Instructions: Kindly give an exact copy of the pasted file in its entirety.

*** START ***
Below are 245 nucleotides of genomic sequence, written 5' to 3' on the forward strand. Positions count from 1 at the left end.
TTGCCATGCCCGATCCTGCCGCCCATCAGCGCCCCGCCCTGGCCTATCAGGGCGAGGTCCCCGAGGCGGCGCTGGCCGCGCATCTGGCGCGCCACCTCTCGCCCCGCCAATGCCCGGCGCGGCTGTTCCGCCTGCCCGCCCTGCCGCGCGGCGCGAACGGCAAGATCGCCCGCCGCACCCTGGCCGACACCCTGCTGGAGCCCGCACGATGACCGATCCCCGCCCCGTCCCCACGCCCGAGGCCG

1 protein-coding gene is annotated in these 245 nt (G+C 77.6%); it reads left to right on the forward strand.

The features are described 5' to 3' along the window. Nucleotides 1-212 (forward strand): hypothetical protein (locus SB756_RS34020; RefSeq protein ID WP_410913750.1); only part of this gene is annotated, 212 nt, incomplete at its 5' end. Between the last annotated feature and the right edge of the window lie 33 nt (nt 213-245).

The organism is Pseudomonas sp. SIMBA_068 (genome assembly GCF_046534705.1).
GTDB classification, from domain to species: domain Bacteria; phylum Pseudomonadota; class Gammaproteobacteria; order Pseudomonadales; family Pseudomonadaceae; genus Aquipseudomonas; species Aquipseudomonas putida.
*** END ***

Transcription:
Below are 245 nucleotides of genomic sequence, written 5' to 3' on the forward strand. Positions count from 1 at the left end.
TTGCCATGCCCGATCCTGCCGCCCATCAGCGCCCCGCCCTGGCCTATCAGGGCGAGGTCCCCGAGGCGGCGCTGGCCGCGCATCTGGCGCGCCACCTCTCGCCCCGCCAATGCCCGGCGCGGCTGTTCCGCCTGCCCGCCCTGCCGCGCGGCGCGAACGGCAAGATCGCCCGCCGCACCCTGGCCGACACCCTGCTGGAGCCCGCACGATGACCGATCCCCGCCCCGTCCCCACGCCCGAGGCCG

1 protein-coding gene is annotated in these 245 nt (G+C 77.6%); it reads left to right on the forward strand.

The features are described 5' to 3' along the window. Nucleotides 1-212 (forward strand): hypothetical protein (locus SB756_RS34020; RefSeq protein ID WP_410913750.1); only part of this gene is annotated, 212 nt, incomplete at its 5' end. Between the last annotated feature and the right edge of the window lie 33 nt (nt 213-245).

The organism is Pseudomonas sp. SIMBA_068 (genome assembly GCF_046534705.1).
GTDB classification, from domain to species: domain Bacteria; phylum Pseudomonadota; class Gammaproteobacteria; order Pseudomonadales; family Pseudomonadaceae; genus Aquipseudomonas; species Aquipseudomonas putida.